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Sale of St. James Hotel nearing conclusion

During the Selma City Council’s work session Monday, attorney Harry Gamble provided an update on the sale of the St. James Hotel, saying that the deal could be completed by the end of the week.

“A lot of time and money has gone into it,” Gamble said. “It seems like we might make it happen by the end of this week.”

Gamble said he has been in talks with lawyers involved in the sale, as well as representatives from Hilton, and that all parties involved are angling for the deal to come to a close soon.

Because additional work is going to need to be done to get the location in order, lendors have agreed to “substantially increase” their loan and the buyer is looking for a “revenue sharing agreement” with the city.

Gamble is proposing that the city agree to rever 25 percent of revenues collected from sales and lodging taxes back to the hotel owners, meaning that the city would collect 75 percent of those taxes.

“All of nothing is still zero,” said Councilwoman Miah Jackson. “75 percent is at least something.”

Other council members echoed Jackson’s sentiments and the council is on track to hold a public hearing in regard to the agreement as early as next week.

“I think we need to move forward,” said Councilman John Leashore. “I don’t think we need to drop this ball.”

Elsewhere in the meeting, Jackson discussed the most recent round of financial reports provided to the council in an effort to find ways to pay for new vehicles for the Selma Police Department (SPD).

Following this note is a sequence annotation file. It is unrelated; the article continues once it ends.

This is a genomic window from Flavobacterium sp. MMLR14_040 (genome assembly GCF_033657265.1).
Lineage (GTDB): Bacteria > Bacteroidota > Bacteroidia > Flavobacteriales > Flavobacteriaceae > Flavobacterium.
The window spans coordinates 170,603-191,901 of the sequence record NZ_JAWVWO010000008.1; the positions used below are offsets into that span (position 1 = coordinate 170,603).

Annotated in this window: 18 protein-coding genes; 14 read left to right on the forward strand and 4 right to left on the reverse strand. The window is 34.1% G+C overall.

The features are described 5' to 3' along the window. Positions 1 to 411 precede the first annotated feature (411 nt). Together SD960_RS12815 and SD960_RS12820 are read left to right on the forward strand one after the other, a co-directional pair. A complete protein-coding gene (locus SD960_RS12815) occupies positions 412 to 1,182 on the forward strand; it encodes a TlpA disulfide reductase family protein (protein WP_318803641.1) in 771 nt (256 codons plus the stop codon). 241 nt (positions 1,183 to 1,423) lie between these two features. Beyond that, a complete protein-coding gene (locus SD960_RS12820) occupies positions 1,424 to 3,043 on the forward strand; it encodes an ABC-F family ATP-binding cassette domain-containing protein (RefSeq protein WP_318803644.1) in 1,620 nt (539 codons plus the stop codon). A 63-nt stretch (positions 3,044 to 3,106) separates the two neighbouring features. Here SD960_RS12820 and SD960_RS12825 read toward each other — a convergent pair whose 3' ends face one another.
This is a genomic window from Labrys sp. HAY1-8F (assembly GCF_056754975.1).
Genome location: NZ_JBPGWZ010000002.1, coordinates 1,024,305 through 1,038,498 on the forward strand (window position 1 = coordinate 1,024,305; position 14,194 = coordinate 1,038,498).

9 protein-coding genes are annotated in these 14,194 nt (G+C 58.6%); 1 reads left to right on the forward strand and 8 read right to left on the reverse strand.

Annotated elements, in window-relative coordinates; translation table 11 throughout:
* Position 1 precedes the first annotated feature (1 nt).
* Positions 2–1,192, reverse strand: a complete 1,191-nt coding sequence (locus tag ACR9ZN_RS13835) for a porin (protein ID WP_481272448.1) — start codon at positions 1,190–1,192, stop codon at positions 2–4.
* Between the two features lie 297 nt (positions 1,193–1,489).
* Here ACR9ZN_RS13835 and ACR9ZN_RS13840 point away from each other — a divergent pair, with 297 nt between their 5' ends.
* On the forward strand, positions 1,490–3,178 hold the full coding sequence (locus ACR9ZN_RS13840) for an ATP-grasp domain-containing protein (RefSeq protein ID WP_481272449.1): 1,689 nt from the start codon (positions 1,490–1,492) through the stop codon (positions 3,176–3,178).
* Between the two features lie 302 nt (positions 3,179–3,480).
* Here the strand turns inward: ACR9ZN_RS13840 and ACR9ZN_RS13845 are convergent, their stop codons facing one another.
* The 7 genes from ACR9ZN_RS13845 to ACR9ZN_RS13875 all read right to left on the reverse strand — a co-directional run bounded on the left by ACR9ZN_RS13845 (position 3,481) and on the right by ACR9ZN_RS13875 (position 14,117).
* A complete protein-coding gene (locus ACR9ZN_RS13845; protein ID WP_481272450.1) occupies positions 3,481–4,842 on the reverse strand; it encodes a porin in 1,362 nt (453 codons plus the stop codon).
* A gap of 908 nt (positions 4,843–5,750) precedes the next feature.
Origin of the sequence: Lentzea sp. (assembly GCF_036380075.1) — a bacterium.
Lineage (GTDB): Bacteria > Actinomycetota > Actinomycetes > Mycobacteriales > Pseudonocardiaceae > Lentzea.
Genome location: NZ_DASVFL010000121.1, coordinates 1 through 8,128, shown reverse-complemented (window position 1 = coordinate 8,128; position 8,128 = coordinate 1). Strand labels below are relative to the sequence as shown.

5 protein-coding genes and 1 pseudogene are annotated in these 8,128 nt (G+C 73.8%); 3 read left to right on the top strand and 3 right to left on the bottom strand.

Jackson noted that sales tax revenues are down by $105,000 over the year and lodging tax revenues are down by $16,000.

“We cannot afford to purchase these vehicles over five years,” Jackson said, noting that the council should opt to pull funds from the department’s fixed asset budget, which currently has a surplus of more than $170,000, and a Public Work Department’s budget, which also has a surplus.

“Our police department is falling apart as we speak,” Leashore said. “Our officers need vehicles. That department, above all else, is what we need to protect us.”

Jackson also noted that the lack of a City Treasurer continues to pose problems for the council – the most recent financial statements showed expenditure of more than $400,000 over the last month with no clear explanation for how the funds were spent.

Jackson noted that the council voted in October to require that all expenditures over $5,000 be approved.

“We voted they not spend anything without them coming before the council, but it’s being spent,” Jackson said. 

Jackson laid out a slew of concerns regarding the administration’s continued refusal to adhere to the council’s mandates and the council’s continued failure to take action to stop the behavior, causing an argument that eventually led to Leashore leaving the meeting early.

“If we had a treasurer, we could have clarity,” Jackson said. “We need to decide what we’re going to do as a body.”